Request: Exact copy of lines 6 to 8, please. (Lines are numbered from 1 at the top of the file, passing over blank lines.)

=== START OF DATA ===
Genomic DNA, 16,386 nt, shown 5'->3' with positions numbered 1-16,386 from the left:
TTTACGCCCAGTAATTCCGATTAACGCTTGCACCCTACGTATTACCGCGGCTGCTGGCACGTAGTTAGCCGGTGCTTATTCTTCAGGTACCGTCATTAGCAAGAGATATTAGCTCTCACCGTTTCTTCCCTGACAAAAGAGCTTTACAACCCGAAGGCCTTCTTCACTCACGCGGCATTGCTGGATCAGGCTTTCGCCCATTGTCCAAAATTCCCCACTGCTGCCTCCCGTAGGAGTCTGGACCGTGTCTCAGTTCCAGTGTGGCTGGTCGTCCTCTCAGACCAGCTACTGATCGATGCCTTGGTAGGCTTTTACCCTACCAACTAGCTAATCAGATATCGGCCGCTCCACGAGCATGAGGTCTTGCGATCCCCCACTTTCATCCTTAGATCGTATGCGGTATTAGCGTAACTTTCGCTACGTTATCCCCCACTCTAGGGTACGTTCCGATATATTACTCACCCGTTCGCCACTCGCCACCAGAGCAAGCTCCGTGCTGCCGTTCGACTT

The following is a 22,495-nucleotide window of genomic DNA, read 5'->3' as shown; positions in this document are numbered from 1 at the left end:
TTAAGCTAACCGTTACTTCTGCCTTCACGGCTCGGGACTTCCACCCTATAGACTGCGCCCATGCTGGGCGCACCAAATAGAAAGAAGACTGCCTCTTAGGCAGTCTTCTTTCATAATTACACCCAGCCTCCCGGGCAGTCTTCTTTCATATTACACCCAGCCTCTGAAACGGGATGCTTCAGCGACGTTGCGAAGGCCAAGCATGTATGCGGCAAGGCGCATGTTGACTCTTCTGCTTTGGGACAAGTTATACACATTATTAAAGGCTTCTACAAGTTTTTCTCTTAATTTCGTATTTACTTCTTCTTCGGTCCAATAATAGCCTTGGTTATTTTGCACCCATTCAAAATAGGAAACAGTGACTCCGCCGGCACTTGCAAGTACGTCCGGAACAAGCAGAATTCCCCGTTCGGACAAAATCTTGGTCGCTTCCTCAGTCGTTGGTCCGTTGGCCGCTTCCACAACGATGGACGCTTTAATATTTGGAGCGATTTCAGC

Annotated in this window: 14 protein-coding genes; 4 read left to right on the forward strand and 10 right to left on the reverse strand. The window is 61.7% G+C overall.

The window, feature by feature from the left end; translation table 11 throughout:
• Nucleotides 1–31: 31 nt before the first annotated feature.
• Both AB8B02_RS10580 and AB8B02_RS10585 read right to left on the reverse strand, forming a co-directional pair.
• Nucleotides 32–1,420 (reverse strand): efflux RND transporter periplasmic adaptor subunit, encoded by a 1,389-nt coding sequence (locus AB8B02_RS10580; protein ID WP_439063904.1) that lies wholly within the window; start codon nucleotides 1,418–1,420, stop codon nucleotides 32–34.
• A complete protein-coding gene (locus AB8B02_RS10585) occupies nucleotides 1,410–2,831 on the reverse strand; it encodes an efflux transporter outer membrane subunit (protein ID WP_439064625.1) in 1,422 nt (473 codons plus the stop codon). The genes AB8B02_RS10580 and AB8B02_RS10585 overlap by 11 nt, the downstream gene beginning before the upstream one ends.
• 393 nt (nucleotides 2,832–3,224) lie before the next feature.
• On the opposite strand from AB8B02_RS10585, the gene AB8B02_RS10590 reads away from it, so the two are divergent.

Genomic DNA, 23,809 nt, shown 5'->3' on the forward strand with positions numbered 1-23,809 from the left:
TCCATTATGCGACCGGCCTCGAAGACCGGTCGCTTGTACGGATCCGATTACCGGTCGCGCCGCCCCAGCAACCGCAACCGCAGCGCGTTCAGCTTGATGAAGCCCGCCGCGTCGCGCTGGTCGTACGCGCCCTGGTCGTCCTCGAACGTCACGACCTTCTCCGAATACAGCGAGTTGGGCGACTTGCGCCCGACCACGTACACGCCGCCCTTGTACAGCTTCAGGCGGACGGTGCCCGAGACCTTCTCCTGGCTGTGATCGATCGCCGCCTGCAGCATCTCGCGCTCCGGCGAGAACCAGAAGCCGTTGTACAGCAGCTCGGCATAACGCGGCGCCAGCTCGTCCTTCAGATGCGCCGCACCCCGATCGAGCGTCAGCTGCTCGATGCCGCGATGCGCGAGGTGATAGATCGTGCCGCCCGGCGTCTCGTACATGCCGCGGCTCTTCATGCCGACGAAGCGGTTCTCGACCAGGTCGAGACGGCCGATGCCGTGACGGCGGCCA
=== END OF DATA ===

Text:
The window, feature by feature from the left end; translation table 11 throughout:
• Nucleotides 1–31: 31 nt before the first annotated feature.
• Both AB8B02_RS10580 and AB8B02_RS10585 read right to left on the reverse strand, forming a co-directional pair.